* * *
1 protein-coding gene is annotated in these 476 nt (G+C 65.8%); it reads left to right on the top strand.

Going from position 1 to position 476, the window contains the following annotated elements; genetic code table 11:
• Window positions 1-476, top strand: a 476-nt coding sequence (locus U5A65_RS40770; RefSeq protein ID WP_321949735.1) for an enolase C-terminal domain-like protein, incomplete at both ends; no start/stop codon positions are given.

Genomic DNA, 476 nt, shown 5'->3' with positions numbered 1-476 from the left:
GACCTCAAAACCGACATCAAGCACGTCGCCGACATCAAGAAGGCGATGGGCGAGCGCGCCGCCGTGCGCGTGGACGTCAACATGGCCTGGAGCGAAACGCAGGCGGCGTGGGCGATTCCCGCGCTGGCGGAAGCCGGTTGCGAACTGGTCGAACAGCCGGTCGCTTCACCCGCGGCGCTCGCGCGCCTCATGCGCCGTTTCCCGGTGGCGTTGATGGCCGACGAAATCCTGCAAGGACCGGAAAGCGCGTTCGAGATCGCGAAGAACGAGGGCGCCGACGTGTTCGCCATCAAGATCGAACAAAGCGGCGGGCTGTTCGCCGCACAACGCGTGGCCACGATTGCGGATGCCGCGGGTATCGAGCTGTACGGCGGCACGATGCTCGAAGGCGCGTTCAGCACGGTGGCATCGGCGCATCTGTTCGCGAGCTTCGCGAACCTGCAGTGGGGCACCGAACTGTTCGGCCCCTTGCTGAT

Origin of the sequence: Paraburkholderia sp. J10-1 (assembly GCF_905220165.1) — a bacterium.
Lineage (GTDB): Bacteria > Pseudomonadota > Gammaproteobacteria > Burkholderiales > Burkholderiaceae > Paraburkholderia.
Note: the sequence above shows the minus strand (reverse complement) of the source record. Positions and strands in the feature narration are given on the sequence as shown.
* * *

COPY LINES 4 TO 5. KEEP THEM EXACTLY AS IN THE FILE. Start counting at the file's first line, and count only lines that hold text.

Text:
Genomic DNA, 476 nt, shown 5'->3' with positions numbered 1-476 from the left:
GACCTCAAAACCGACATCAAGCACGTCGCCGACATCAAGAAGGCGATGGGCGAGCGCGCCGCCGTGCGCGTGGACGTCAACATGGCCTGGAGCGAAACGCAGGCGGCGTGGGCGATTCCCGCGCTGGCGGAAGCCGGTTGCGAACTGGTCGAACAGCCGGTCGCTTCACCCGCGGCGCTCGCGCGCCTCATGCGCCGTTTCCCGGTGGCGTTGATGGCCGACGAAATCCTGCAAGGACCGGAAAGCGCGTTCGAGATCGCGAAGAACGAGGGCGCCGACGTGTTCGCCATCAAGATCGAACAAAGCGGCGGGCTGTTCGCCGCACAACGCGTGGCCACGATTGCGGATGCCGCGGGTATCGAGCTGTACGGCGGCACGATGCTCGAAGGCGCGTTCAGCACGGTGGCATCGGCGCATCTGTTCGCGAGCTTCGCGAACCTGCAGTGGGGCACCGAACTGTTCGGCCCCTTGCTGAT